14 Nov Classic WoW alternate timeline Hi, I'd love to hear some players opinion on the following: WoW Classic to be an alternate timeline. Players stay at level 60 and further content will be developed. Like different Raids, Dragon Isles, that weird Snail-Like-Building for possible old god content, Mount Hyjal, Dead Wind pass. Devs could implement all the old stuff that was planned for Vanilla wow. Deathwing... Azshara Battleground. Or staggering release of Expansions until Wrath of the Lich King? (Personally I wouldn't like that.. I'd rather stay in Vanilla forever... like until I'm a old man in my 80s dying while goldfarming or something.) Or just straight staying on the Naxx Patch forever? My favourite would be having a long time for the Naxx patch so more ppl can kill Kel'thuzad and then developing this unplanned content sounds like a very very awesome Idea for me. Having a level 60 alternate timeline to current wow would make it even better. Greetings Dandin (name of my first char ever :) )Payneprime34 14 Nov
I think that the token is a nice solution for the problem. Back in the days, blizzard tryed to ban gold sellers, but it was a lost cause. Instead, the token seems to have resolved the problem, letting workers that want to raid with consumables and stuffs to have the golds to do it. Personally, I don't find the gold buying really fair, but I understand that for many people is a necessity and I prefer to leave the economy and the farming spots to the player instead to the gold sellers.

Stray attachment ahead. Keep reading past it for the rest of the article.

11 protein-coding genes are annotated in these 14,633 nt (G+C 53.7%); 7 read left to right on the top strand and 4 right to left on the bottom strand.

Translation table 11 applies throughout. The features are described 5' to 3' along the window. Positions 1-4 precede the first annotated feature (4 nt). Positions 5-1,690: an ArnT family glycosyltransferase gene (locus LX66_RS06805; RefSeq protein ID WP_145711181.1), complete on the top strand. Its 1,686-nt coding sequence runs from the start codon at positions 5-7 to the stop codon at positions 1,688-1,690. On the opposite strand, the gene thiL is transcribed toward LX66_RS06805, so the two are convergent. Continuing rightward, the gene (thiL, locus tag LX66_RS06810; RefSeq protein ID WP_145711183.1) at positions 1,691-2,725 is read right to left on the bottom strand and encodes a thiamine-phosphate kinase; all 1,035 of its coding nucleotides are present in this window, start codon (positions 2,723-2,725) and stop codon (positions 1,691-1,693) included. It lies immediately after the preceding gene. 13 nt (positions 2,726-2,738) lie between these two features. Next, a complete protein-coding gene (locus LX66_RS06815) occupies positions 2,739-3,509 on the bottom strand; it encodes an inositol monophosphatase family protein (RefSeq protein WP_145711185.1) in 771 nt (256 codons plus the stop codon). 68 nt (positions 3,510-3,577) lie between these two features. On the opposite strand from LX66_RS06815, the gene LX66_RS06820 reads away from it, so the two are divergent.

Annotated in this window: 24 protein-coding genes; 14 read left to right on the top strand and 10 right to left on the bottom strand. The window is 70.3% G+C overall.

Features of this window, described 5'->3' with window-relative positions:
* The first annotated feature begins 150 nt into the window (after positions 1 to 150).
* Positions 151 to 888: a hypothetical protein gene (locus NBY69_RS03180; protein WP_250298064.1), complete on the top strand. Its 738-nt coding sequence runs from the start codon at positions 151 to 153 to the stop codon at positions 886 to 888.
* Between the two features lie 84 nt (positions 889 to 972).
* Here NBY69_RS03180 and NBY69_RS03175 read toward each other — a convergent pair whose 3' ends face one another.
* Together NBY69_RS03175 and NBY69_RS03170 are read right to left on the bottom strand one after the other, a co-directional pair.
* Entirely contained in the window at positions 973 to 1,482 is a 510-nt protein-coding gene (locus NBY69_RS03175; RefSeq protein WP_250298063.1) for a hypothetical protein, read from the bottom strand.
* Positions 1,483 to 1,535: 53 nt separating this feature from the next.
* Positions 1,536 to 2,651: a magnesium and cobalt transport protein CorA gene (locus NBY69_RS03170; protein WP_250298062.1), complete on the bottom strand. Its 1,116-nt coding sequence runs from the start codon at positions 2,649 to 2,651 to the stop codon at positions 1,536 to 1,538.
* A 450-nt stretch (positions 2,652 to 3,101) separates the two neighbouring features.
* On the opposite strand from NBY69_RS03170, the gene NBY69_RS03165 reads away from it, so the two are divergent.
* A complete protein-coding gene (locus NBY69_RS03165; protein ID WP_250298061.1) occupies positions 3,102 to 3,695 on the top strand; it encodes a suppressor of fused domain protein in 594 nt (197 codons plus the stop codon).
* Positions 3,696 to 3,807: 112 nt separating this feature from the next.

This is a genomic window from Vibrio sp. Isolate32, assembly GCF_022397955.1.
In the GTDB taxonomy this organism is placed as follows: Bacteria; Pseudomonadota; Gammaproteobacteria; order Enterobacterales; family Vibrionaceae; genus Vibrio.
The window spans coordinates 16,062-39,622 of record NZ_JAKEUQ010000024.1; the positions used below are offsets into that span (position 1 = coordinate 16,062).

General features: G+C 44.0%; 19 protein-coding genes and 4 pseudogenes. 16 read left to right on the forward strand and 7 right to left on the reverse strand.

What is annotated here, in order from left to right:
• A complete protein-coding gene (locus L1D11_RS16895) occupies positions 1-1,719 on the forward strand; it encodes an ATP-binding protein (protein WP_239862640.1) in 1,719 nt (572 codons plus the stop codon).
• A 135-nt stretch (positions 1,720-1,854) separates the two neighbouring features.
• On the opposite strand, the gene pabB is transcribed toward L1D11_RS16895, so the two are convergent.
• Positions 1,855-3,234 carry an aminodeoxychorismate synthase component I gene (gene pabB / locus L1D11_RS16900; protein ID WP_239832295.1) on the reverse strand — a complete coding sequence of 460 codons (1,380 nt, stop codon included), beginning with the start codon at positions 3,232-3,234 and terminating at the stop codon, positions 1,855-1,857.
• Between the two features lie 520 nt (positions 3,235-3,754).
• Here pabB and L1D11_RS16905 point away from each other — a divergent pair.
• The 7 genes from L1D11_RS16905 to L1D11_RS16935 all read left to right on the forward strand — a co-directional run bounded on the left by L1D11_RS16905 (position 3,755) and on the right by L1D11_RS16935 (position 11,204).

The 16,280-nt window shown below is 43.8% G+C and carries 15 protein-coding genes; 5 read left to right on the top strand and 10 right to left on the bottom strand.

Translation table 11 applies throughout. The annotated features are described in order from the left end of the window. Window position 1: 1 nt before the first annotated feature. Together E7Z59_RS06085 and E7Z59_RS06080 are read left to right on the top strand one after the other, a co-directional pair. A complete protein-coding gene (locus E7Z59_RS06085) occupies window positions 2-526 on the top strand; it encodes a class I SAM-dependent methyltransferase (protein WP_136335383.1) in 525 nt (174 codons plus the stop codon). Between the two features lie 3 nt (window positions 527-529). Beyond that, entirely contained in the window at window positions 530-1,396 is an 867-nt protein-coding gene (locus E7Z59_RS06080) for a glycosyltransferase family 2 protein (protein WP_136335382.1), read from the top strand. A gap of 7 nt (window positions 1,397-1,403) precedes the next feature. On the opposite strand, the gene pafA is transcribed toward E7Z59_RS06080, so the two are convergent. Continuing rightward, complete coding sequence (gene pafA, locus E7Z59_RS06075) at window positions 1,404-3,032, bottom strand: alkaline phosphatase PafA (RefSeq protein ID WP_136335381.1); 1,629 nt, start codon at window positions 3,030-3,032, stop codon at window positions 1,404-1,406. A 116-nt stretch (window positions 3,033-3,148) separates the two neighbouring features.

In terms of what the World of Warcraft Classic Best Classes are, Warrior and Priest stand out almost instantly. This is partly due to the fact that Protection Warrior is the only viable Tank Class in WoW Vanilla Patch 1.12. Both the Proc Warrior and Priest are required for Raids and when combined in a PVP setting can be a fierce combo on the battlegrounds.
Kaivax, a WoW forum community manager, revealed that WoW Classic's class design, battleground mechanics and stats on existing items will be set to their 1.12 state, despite the game releasing content that expands beyond that. This removes "progressive itemization," so if the stats on a specific piece of equipment was changed during the original updates, that won't take effect in this version.